How-Tos > Bobs > Full-Looking Bob On Fine, Thin Hair
Last updated: September 28, 2022

Full-Looking Bob On Fine, Thin Hair

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Full-Looking Bob On Fine, Thin Hair

Today’s most-requested bob is a lesson in contrasts—blunt yet soft, precise but not perfect. And if done right, it can make fine, limp hair look MAJOR. Watch how bob-cutting pro and cool girl wave master Chris Jones (@chrisjones_hair) takes a client with five hairs on her head and gives her a full, blunt bob of her dreams, plus get his technique for styling thin hair to make it look more full.


Artist: Chris Jones
Manufacturer: Hot Tools, @hottoolspro

Products Used


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    Take a triangle section beginning from below the occipital. This section is where you will begin the cut. Clip the other hair out of the way. The first section will be slightly shorter for a slight undercut. Working on damp (not sopping wet) hair, comb the section down.


    Pro Tip: Chris cuts the neckline wet for precision. Later, he’ll blow-dry and personalize on dry hair, but beginning on damp hair allows for control.

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    Cut to length using minimal tension. Chris works in a slight C-shape to preserve the outer corners. “The last thing you want to bob to do is run uphill,” angling up towards the face, Chris said. The C-shape ensures it will hug the neckline.

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    Detail the neckline section, working precisely.

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    Drop the hair and comb down the next layer to cut, again in a triangle formation. Point cut this section to desired length, combing the hair down and again using minimal tension. Follow the same line you created with the first section. “The first line that hugs the next is crisp, then the next section gets a little softer,” Chris said.

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    Chip away at the line until you achieve the desired effect, using your hand or a comb to keep the hair still. Use minimal or no tension.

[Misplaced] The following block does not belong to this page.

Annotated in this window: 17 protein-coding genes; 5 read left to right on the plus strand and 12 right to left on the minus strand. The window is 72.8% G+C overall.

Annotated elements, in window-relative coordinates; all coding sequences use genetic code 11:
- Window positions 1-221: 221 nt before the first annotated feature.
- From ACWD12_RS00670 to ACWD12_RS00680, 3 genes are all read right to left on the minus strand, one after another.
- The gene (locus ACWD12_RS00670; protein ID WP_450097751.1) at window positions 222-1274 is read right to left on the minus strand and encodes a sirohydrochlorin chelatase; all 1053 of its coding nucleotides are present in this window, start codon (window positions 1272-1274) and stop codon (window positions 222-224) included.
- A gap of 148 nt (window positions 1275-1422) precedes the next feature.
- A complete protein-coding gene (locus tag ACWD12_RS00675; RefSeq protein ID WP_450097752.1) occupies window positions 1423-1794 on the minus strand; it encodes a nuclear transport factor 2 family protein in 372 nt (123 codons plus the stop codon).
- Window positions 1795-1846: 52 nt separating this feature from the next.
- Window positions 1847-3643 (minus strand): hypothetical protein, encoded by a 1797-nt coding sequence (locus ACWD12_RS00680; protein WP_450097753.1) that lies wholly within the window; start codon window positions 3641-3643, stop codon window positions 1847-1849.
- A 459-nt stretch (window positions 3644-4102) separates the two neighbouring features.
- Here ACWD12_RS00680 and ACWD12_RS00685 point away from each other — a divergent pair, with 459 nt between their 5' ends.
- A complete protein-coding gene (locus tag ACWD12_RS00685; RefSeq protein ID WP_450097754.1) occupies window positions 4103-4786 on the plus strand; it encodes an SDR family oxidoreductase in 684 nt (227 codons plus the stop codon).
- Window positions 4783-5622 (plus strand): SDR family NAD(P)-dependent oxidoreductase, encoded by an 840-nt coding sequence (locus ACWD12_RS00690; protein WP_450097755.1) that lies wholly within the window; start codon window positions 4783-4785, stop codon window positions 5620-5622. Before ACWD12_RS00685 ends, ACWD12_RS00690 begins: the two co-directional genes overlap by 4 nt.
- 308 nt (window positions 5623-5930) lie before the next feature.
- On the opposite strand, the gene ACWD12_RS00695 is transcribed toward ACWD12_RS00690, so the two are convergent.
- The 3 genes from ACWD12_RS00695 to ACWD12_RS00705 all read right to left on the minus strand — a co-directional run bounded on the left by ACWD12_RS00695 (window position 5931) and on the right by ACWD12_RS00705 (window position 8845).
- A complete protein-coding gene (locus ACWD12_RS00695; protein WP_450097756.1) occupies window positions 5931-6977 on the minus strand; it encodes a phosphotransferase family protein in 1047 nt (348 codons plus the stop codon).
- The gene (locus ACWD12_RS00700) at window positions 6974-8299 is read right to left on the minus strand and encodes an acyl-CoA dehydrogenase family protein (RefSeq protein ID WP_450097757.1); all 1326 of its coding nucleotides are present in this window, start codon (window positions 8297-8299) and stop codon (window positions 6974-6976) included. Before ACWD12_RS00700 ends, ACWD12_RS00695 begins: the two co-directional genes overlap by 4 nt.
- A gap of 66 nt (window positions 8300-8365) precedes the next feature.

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    Drop the rest of the hair and take more hair at the back of the head, still working in an angled section. Continue working in the same manner, point cutting with minimal tension.

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    Drop all of the hair and comb to natural fall. Using ARC Master Series Symmetry 10/10 Reversible Texturizers on dry hair, cut the remaining long hair at the back of the head and the sides to desired length. “It’s like sketching with a pencil,” Chris said about using texturizing scissors at this point. “It cuts, but doesn’t cut every hair, so I can go back in and perfect that line.”

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    Switch back to regular shears. Clean up the line on either side of the head.

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    To style for maximum fullness, mist the hair with Virtue® Finale Shaping Spray and use a 1-inch Hot Tools Black Gold Marcel Iron. Start by wrapping the hair as shown.


    Pro Tip: Chris works with high heat because he works quickly. “The heat should match your ability,” he said. “If you’re faster, you can afford to work at higher heat.”

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    Release the hair as shown.


    Pro Tip: Chris prefers the Black Gold Marcel Iron because it doesn’t show any corrosion or product buildup, plus he feels a Marcel iron separates a licensed hairdresser’s expertise from what clients can do at home.

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    Curl away from the face at the front and alternating directions as you work. Alternating this way in a bricklay pattern around the head keeps the hair from forming together in one large curl as the day goes on—click here to learn how to do it on any length!

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    Use your fingers to shake out the waves. Chris also uses a wide-tooth comb sometimes to comb through the waves and achieve the lived-in look.

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    For maximum fullness (perfect for Insta pics), have the client tilt forward and shake the hair towards her face, then stand up straight. 

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    Snap your pics and send her on her way!

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    Finished look.

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